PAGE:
St. Helens residents may have noticed a few new signs installed along city streets this past week.
City of St. Helens Associate Planner Jenny Dimsho said crews have also placed an information kiosk at City Plaza. The signs and kiosk are designed to point to key city landmarks, guiding curious visitors and residents around the city.
Three of the new wayfinding signs have been placed at the St. Helens Market Fresh (formerly known as Red Apple Market), the Columbia Funeral Home, and on the corner of Columbia Boulevard and 1st Street.
According to Dimsho, the three locations were chosen because Columbia Boulevard is a priority route to get people from the highway to the downtown portion that is by the river, a section of town Dimsho said is not often visited.
“We heard a lot of feedback from people who didn’t know that there was a second downtown off the highway, people who have lived here for years, and were trying to promote that route,” Dimsho said.
The signs are the “vehicular signs,” or wayfinding signs meant to guide people traveling by car through the city. There will be an additional 20 bicycle/pedestrian signs installed throughout the Houlton and Riverfront District in the summer, according to Dimsho.
The signs are being placed by Ramsay Signs and are still under construction for installation as part of a larger project - the Branding and Wayfinding Master Plan, finalized in 2017, which is funded in part by two Travel Oregon grants. The most recent grant is a $75,000 grant that the city is matching with in-kind costs and cash, Dimsho said. A previous grant for $40,000 was also awarded through Travel Oregon in August of 2016.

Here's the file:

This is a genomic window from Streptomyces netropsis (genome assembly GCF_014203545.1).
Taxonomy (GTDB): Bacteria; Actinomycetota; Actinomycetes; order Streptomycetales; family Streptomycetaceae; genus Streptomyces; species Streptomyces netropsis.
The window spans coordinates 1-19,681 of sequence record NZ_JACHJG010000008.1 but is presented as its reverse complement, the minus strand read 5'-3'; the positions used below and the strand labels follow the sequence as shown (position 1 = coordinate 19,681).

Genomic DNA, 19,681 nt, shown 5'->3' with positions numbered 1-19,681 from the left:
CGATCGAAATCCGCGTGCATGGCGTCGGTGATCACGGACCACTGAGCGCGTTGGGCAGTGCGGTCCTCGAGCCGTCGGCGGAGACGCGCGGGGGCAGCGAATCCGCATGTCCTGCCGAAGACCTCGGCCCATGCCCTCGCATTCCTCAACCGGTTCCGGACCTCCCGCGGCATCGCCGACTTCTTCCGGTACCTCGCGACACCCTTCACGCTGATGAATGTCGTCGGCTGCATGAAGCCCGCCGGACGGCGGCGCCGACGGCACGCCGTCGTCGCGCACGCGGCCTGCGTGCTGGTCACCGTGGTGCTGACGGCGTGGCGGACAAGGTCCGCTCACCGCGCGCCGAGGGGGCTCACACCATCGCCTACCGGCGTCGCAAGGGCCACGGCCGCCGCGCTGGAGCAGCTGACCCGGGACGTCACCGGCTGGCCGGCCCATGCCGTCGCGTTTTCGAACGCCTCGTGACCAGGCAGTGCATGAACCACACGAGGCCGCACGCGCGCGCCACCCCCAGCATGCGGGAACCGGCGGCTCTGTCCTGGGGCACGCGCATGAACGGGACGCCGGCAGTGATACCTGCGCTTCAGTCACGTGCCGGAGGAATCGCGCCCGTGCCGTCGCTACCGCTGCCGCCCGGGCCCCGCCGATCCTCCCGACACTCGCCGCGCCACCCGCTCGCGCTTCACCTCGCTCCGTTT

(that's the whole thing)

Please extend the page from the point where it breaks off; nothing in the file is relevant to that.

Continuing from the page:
The vehicular signs, bicycle/pedestrian signs and kiosk mark Phase 1 of the project. There will be another phase that will include signage that will provide an alternative route to the Riverfront, guiding vehicles from Gable Road all the way down Old Portland Road. According to Dimsho, this second route is a collaboration between the master plan and the riverfront plan, with the master plan dictating what the signs look like, and the riverfront plan addressing where to put the signs on the second route.
“At this point, there’s not a funding source for that, and then we’ll write another grant, so there’s no set timeframe, but we do have a route already identified for Phase 2,” Dimsho said.
Numerous city plans have identified the need for better signage, from the Sustainable Tourism Plan (2007), to the US 30 and Columbia Blvd./St. Helens St. Corridor Master Plan (2015), according to the City of St. Helens website. The goal of the wayfinding signs is to increase traffic to the three business districts within the city, most notably the Riverfront District, according to Dimsho.
The installation of the three current signs and kiosk will be complete when they will have basalt base veneers added to them that will match the look of the County Courthouse and City Hall buildings. Dimsho said city planners are looking at samples of veneer to ensure the aesthetic appeal of the signs, and that the signs will be finalized within the next few months.
Follow this developing story here online and in the Wednesday print editions of The Chronicle.